Unfortunately, workers’ comp benefits don’t cover the entirety of your lost wages. Despite this, workers’ compensation benefits are extremely helpful to those who need compensation quickly without filing a lawsuit and proving that your employer was at fault for causing the injury, which can take a lot of time and isn’t an option for those who can’t afford to wait, the downside being that you lose out on some of your wages. That being said, you may be able to sue outside of the workers’ comp system in certain situations and receive more for the injuries you’ve suffered.

At Judd Shaw Injury Law, you come first. If you’ve suffered an injury at work and need representation in your workers’ comp case, don’t hesitate to contact us. We’re here to fight on your behalf and get you the compensation that you need and deserve.

Tips for Staying Healthy During Flu Season

by rakins | January 16th, 2020

In Monmouth, Ocean, and Middlesex County, flu season is running rampant. Emergency Rooms all over the state are flooding with sick adults and children alike, as the weather is cold and germs are spreading.

According to NJ.gov, about 8% of emergency room visits in New Jersey are for influenza-like illnesses. Because the Influenza Activity Level has been widespread and high throughout every region in New Jersey recently, it’s more important than ever to be wary of getting sick.

Whether it is at school, work, or in your own home, people and places can get you sick and really put a damper on your winter. Here at Judd Shaw Injury Law, we believe health and safety are of the utmost importance, so that’s why we’re providing some tips on avoiding the flu in hopes that all can have a healthy and happy winter with their loved ones.

Wash Your Hands / Use Hand Sanitizer

One of the easiest but most looked over ways to keep germs away is washing your hands. You can do this at any time—not just following a bathroom break or a meal. Using hand sanitizer or washing your hands anytime you touch something that you think may not be clean or sanitary is a great way to limit the spread of germs to yourself and others.

Avoid Touching Your Eyes, Nose, and Mouth

No matter how often you wash your hands, it’s impossible to completely separate yourself from the spreading of germs. That’s why it’s so important that we keep our hands away from our ears, nose, and mouth. It’s hard to know when we touch something that could get us sick, and in most cases, we don’t know until it’s too late.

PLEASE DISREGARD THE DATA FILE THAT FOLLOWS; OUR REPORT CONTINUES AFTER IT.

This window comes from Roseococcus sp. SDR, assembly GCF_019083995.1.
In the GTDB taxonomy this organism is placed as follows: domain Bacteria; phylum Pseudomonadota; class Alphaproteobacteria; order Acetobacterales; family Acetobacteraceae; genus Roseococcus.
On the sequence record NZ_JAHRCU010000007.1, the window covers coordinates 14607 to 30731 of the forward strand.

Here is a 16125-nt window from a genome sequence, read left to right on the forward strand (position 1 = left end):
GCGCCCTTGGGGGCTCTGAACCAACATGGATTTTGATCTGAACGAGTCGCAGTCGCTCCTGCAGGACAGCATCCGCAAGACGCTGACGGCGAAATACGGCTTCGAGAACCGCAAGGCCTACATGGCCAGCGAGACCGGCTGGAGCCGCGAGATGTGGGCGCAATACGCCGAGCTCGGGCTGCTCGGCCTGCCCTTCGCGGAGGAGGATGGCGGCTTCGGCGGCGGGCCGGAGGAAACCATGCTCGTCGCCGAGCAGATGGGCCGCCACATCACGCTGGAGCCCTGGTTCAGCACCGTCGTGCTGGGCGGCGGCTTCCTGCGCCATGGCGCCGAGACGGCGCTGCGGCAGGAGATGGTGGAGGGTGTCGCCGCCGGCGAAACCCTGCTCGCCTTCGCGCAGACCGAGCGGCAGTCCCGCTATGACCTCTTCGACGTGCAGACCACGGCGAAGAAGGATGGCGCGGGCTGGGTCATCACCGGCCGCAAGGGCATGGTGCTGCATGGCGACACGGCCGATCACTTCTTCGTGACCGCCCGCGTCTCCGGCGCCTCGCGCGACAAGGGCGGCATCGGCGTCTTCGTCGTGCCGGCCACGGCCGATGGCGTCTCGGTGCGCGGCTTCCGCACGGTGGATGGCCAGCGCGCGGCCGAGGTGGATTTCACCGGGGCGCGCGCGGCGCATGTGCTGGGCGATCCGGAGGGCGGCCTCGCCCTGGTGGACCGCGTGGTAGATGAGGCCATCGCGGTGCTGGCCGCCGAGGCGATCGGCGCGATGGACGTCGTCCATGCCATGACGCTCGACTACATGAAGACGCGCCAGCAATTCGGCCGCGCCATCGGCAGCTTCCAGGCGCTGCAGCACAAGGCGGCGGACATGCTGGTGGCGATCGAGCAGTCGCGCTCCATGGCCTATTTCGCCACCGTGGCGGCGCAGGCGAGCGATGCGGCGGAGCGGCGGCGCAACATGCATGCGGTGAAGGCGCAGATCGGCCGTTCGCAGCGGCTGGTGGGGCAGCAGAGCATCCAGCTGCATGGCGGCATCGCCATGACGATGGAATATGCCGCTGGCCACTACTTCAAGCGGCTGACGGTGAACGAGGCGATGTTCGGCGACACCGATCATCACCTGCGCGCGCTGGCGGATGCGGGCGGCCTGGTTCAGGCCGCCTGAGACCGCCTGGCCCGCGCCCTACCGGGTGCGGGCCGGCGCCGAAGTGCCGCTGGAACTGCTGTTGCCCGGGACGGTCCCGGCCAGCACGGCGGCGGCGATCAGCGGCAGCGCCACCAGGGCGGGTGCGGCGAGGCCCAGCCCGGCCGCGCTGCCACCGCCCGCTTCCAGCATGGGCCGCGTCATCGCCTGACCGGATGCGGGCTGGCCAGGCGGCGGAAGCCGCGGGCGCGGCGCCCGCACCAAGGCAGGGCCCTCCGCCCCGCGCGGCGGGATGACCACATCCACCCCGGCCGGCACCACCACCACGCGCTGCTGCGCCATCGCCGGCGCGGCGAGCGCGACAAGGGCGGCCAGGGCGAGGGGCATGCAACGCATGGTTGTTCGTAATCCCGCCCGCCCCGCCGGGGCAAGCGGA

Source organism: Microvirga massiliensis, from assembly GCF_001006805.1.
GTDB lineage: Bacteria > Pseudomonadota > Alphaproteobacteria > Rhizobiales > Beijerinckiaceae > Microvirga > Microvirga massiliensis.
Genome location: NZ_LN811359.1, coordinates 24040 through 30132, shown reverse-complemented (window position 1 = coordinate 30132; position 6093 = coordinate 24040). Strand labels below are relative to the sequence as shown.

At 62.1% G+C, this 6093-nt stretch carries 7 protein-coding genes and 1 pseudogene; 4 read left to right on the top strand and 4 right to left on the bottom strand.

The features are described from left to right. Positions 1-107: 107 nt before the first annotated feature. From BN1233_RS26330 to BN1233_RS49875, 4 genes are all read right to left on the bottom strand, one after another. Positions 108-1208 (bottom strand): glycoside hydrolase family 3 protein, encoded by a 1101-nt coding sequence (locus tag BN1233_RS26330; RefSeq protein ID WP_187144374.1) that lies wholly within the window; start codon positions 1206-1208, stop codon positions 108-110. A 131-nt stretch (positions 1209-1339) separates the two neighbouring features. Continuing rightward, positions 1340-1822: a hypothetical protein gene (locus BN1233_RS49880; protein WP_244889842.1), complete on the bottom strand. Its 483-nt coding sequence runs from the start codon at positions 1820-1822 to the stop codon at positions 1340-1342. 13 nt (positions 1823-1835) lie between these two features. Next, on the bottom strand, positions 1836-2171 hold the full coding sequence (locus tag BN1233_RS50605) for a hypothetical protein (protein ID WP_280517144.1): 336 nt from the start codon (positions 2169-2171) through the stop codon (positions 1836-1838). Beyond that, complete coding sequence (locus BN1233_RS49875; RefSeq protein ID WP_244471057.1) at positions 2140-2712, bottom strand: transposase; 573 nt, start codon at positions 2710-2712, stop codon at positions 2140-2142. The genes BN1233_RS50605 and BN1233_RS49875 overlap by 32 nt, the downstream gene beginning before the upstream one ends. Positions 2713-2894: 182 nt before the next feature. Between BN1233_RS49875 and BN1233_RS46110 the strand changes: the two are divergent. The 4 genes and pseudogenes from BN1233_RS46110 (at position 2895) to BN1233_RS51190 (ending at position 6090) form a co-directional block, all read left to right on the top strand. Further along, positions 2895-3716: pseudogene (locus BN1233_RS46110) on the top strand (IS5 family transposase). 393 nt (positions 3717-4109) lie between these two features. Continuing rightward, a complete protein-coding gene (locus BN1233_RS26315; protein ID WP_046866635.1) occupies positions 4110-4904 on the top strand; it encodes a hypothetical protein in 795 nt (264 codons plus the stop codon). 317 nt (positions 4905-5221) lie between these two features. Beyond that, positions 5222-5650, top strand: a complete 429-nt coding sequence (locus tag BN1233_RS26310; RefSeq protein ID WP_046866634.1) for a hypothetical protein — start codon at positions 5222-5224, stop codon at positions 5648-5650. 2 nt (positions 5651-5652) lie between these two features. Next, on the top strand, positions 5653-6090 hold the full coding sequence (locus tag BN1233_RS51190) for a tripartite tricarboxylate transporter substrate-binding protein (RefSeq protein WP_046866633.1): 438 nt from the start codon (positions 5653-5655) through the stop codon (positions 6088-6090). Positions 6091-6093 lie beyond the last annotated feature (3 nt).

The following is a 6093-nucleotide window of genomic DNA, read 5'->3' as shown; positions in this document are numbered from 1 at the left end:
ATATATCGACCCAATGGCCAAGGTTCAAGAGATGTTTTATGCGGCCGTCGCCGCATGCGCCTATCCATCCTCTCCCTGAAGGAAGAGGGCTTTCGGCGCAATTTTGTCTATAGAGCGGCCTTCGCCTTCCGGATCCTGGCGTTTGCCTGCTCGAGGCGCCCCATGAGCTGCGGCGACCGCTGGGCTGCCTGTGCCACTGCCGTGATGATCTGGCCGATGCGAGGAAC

Disinfect Surfaces Regularly

When using objects or working on surfaces, it’s always smart to take a minute or two to disinfect them before and after using them. It’s good to disinfect anything you come in contact with, especially objects you are touching and working with regularly. Not only will this keep a clean environment around you, protecting you from illness, but you very well might be helping someone else stay healthy who might not have thought to disinfect the objects they come in contact with every day.

Cover Your Mouth and Nose

Coughing and sneezing go hand in hand with winter. When coughing and sneezing, it’s important to cover up your mouth and nose so you don’t spread around any germs. Be sure to sanitize and wash your hands afterward so the germs don’t spread onto whatever you touch.

Stay Home

Unfortunately, no matter how careful we are, sometimes our daily lives inevitably lead to us getting sick. If you do get sick, do yourself and those around you a favor and stay home. You might think you need to go to work, but you’re much better off taking the time you need to get healthy so that you can perform to the best of your ability when you return and so you don’t get any of your coworkers sick.

Winter is a tough time for everyone. Every year it seems like everyone is getting sick or you’re the one getting sick. The flu is a very tough illness to deal with, making it all the more important to do what needs to be done to avoid it. We wish you all a safe, healthy, and happy winter!